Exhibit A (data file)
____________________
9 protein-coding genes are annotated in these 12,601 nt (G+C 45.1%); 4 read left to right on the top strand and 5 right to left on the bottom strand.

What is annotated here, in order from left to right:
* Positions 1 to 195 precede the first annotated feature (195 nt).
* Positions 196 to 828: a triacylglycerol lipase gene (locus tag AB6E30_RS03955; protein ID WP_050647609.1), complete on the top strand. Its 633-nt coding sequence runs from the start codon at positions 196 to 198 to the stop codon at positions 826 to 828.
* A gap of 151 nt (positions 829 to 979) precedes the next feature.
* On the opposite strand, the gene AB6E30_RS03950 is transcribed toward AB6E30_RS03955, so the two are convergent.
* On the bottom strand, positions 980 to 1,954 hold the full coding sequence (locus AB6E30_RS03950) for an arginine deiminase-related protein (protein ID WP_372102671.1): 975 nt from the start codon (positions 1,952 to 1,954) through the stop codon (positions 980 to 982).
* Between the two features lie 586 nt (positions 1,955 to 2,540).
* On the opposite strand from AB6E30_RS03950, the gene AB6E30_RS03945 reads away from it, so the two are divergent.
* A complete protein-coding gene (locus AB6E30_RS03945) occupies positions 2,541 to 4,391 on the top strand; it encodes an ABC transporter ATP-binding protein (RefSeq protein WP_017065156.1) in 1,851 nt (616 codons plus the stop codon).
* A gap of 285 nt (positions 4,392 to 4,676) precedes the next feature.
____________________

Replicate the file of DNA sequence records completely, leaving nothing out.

9 protein-coding genes are annotated in these 12,601 nt (G+C 45.1%); 4 read left to right on the top strand and 5 right to left on the bottom strand.

What is annotated here, in order from left to right:
* Positions 1 to 195 precede the first annotated feature (195 nt).
* Positions 196 to 828: a triacylglycerol lipase gene (locus tag AB6E30_RS03955; protein ID WP_050647609.1), complete on the top strand. Its 633-nt coding sequence runs from the start codon at positions 196 to 198 to the stop codon at positions 826 to 828.
* A gap of 151 nt (positions 829 to 979) precedes the next feature.
* On the opposite strand, the gene AB6E30_RS03950 is transcribed toward AB6E30_RS03955, so the two are convergent.
* On the bottom strand, positions 980 to 1,954 hold the full coding sequence (locus AB6E30_RS03950) for an arginine deiminase-related protein (protein ID WP_372102671.1): 975 nt from the start codon (positions 1,952 to 1,954) through the stop codon (positions 980 to 982).
* Between the two features lie 586 nt (positions 1,955 to 2,540).
* On the opposite strand from AB6E30_RS03950, the gene AB6E30_RS03945 reads away from it, so the two are divergent.
* A complete protein-coding gene (locus AB6E30_RS03945) occupies positions 2,541 to 4,391 on the top strand; it encodes an ABC transporter ATP-binding protein (RefSeq protein WP_017065156.1) in 1,851 nt (616 codons plus the stop codon).
* A gap of 285 nt (positions 4,392 to 4,676) precedes the next feature.